The reforms championed by Rep. Shuster represent an important step in moving the United States aviation system into the 21st century. The bill would have created a nonprofit ATC Corporation to take over air traffic control operations from the Federal Aviation Administration’s Air Traffic Organization. Instead of aviation taxes and general revenue bailouts of the federal Airport and Airway Trust Fund, this nonprofit would rely on aircraft user fees.
Yet one provision included in the bill would have exempted “noncommercial aircraft operations” from the ATC Corporation’s user fees (§ 90311(c)(4)(B)). This is something we at CEI oppose, as all aircraft operators—big and small, commercial and noncommercial—should be required to pay for their use of air traffic control services.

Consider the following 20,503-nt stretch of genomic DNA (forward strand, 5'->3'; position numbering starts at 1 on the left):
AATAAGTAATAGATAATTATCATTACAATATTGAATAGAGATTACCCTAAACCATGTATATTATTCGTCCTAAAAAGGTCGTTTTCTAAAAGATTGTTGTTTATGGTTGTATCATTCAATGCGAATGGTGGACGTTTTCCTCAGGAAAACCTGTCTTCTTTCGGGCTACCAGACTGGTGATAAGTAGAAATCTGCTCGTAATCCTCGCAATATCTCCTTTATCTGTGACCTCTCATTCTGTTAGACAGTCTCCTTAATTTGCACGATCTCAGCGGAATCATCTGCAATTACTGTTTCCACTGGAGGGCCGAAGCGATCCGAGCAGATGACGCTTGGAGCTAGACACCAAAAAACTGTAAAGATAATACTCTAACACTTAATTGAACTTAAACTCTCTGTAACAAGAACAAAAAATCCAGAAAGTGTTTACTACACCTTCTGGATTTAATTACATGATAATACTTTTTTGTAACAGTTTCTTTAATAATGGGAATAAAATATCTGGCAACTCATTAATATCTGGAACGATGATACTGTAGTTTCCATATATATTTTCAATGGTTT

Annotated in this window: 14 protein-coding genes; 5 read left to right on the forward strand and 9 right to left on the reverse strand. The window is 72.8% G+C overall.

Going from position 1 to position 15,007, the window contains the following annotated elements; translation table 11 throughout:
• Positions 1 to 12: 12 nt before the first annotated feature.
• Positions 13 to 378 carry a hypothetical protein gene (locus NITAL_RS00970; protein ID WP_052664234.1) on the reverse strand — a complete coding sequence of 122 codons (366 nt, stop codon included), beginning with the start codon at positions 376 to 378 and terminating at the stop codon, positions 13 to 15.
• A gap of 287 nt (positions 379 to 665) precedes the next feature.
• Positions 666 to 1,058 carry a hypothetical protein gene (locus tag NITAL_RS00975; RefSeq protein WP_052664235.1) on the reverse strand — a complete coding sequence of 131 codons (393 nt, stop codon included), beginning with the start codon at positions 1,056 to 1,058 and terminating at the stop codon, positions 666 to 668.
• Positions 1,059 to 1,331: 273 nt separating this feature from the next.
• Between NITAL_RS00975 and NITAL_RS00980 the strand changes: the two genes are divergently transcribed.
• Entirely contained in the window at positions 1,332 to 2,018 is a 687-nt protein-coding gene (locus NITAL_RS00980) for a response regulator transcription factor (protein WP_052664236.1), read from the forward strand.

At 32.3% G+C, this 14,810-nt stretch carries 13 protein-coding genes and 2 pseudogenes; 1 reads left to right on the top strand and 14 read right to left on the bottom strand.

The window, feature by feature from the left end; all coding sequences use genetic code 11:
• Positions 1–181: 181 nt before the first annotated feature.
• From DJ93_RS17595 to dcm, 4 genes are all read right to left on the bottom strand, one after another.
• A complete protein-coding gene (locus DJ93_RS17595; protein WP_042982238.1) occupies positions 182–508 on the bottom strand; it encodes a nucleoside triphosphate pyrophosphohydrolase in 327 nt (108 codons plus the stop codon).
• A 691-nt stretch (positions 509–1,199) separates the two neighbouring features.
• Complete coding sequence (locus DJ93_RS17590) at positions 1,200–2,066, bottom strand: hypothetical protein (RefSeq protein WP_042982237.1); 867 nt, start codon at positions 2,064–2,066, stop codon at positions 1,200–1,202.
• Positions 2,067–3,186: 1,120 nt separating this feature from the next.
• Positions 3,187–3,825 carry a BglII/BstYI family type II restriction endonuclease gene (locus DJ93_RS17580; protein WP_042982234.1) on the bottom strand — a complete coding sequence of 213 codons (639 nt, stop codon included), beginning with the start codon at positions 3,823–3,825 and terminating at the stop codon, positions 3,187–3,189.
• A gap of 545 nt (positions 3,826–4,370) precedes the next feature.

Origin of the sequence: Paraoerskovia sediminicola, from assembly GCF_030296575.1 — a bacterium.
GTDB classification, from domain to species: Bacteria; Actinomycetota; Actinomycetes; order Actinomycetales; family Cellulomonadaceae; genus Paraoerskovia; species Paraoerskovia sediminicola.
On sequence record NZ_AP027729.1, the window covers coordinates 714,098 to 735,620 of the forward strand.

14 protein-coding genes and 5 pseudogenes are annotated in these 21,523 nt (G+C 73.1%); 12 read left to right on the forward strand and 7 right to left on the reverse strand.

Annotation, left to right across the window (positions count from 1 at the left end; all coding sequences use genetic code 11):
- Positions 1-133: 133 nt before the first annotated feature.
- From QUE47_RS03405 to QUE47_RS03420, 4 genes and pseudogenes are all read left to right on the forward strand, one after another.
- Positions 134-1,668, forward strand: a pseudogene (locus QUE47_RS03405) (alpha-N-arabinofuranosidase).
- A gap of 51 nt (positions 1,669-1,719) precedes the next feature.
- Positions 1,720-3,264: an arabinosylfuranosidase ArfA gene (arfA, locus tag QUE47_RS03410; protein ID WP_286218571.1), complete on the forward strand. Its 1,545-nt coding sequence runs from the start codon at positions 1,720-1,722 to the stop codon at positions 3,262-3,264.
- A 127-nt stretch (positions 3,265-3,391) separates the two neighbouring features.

However, the reason this provision was added was an attempt to win over the general aviation community, which along with Delta were the most vocal opponents of ATC reform. As I’ve noted before, the general aviation community—and in particular business jets—currently receives a massive air traffic control service subsidy thanks to the current structure of the aviation taxes that support the Airport and Airway Trust Fund. Bizjets pay around 0.6 percent of the aviation taxes that support the system, yet account for around 10 percent of total system use.
Mr. Halvorson is justified in opposing this carve-out, but attempting to tie it to Rep. Shuster’s relationship with an airline lobbyist makes no sense. Airlines for America does not represent any person or entity engaged in “noncommercial aircraft operations.” They represent every major commercial airline other than Delta, which resigned its membership over the trade association’s support for ATC reform. In fact, it would be the airlines and their customers cross-subsidizing this carve-out to general aviation aircraft operators were it to be baked into the ATC Corporation’s fee structure. Thus, rather than being supporters of the carve-out, airlines have a strong incentive to oppose it.